Transgender

It’s Time to Outlaw Transgender Conversion Efforts in the US

Research shows trans conversion therapy is widespread and potentially deadly.

Posted Nov 10, 2019

As mental health providers, we recently asked a group of transgender youth what they wanted their doctors to know, and they had a powerful message: “If I am depressed or anxious, it’s likely not because I have issues with my gender identity, but because everyone else does.”

As psychiatrists, we’ve entered a new era of understanding for transgender people. Being transgender is not a mental illness. Peoples’ gender diversity isn’t what’s dangerous; our attempts to change them are. And we urgently need legislation to protect them. We need to outlaw conversion efforts for transgender people nationwide.

Despite evidence that attempts to make transgender people cisgender are dangerous, these attempts are still common. In a recent study, published in September by our group at Harvard Medical School and The Fenway Institute, we found that transgender people in every U.S. state have been exposed to conversion efforts. We estimate that nearly 200,000 transgender Americans have been subjected to this dangerous practice. In a second study of over 27,000 transgender people in the U.S. published in JAMA Psychiatry, we found that exposure to these conversion efforts was associated with double the odds of a suicide attempt.

People usually think of “conversion therapy” as referring to attempts to force gay, lesbian or bisexual people to be heterosexual. There is, however, a separate type of “therapy” out there that focuses on making transgender people cisgender.

Some psychologists still argue that this should be done on young gender-diverse children. They claim that there are compelling data showing that most transgender children will grow up to be cisgender. Not only is this untrue, but it also presumes that being transgender is an undesirable outcome that needs to be avoided. It’s also dangerous. Our study in JAMA Psychiatry found that exposing a transgender child to conversion therapy was associated with a four-fold increased odds of that person attempting suicide.

Our research has shown that it makes no difference whether these conversion efforts come from a secular professional (a psychologist, therapist, or psychiatrist) or a religious advisor. Either way, attempts to make transgender people cisgender are associated with suicide attempts. It’s well established that rejection based on gender identity from family or peers leads to worse mental health. It is not surprising that codifying this into a formal practice, be it religious or secular, is devastating to a person’s mental health.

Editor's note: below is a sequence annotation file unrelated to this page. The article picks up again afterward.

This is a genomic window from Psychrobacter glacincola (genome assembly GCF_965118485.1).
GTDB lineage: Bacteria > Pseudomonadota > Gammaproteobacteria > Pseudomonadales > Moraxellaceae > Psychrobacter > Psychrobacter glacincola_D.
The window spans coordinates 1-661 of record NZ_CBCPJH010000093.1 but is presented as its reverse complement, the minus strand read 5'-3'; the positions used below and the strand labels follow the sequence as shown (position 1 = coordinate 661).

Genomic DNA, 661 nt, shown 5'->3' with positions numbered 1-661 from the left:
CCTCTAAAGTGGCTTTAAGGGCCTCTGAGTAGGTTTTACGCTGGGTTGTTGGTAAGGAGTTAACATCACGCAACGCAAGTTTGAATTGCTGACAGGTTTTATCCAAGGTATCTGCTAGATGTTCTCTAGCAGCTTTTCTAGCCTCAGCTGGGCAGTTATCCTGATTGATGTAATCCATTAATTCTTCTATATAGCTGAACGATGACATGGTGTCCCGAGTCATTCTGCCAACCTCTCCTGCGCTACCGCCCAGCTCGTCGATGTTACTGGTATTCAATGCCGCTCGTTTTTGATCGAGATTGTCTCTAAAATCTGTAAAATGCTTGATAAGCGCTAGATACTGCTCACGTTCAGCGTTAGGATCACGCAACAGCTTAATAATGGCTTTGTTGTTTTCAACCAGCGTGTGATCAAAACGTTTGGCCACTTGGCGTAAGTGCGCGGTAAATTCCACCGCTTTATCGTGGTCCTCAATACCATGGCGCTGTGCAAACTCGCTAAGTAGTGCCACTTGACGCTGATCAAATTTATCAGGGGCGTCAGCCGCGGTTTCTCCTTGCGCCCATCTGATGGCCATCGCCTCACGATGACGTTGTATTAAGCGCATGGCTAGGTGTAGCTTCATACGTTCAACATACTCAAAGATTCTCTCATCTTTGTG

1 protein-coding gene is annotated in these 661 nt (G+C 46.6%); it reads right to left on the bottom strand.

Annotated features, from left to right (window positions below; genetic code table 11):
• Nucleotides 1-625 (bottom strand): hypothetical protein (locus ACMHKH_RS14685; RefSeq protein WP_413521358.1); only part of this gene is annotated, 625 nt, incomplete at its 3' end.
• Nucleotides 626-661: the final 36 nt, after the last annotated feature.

There has been a shift in psychiatry over the past few decades away from pathologizing gender diversity and toward embracing it. In the past, psychiatrists referred to being transgender as a delusion.  We no longer consider gender diversity to be an illness. The American Psychiatric Association and The American Academy of Child and Adolescent Psychiatry have labeled conversion therapy for transgender people unethical. It’s time for our legislators to catch up with psychiatry.

We need to outlaw conversion efforts for transgender people nationwide. There have been two arguments against this in the past. State legislators have argued that this legislation is unnecessary because conversion efforts don’t happen in their state. We have shown that to be false across the United States. The second argument is that there is no evidence that these practices are harmful. We have shown this to also be false, with these practices being strongly associated with suicide attempts.

So far, 18 states, Puerto Rico, and Washington, D.C., have outlawed this practice. It’s time for conversion efforts to be illegal in every state—before more people die.

Jack Turban, M.D., MHS, is a resident physician in psychiatry at The Massachusetts General Hospital and McLean Hospital.

Alex S. Keuroghlian, M.D., MPH, is the director of the National LGBT Health Education Center at The Fenway Institute and Director of the Massachusetts General Hospital Psychiatry Gender Identity Program.

Correction 12/22/2020: The original version of this article included the line "As recently as 2013, the Diagnostic and Statistical Manual of Mental Disorders [DSM] referred to being transgender as a 'gender identity disorder.'" Some interpreted this line to indicate that transgender identity alone is sufficient to meet criteria for the DSM-IV diagnosis, which it is not. For that reason and because the sentence was not essential to the arguments of the piece, the line was removed. A full discussion of how the DSM gender-related diagnoses have evolved can be found here

References

Turban, J. L., Beckwith, N., Reisner, S. L., & Keuroghlian, A. S. (2019). Association Between Recalled Exposure to Gender Identity Conversion Efforts and Psychological Distress and Suicide Attempts Among Transgender Adults. JAMA Psychiatry, 1-9.

Turban, J. L., King, D., Reisner, S. L., & Keuroghlian, A. S. (2019). Psychological Attempts to Change a Person’s Gender Identity From Transgender to Cisgender: Estimated Prevalence Across US States, 2015. American Journal of Public Health, 109(10), 1452-1454.

Turban, J. L., & Ehrensaft, D. (2018). Research review: gender identity in youth: treatment paradigms and controversies. Journal of Child Psychology and Psychiatry, 59(12), 1228-1243.

Turban, J., Ferraiolo, T., Martin, A., & Olezeski, C. (2017). Ten things transgender and gender nonconforming youth want their doctors to know. Journal of the American Academy of Child & Adolescent Psychiatry, 56(4), 275-277.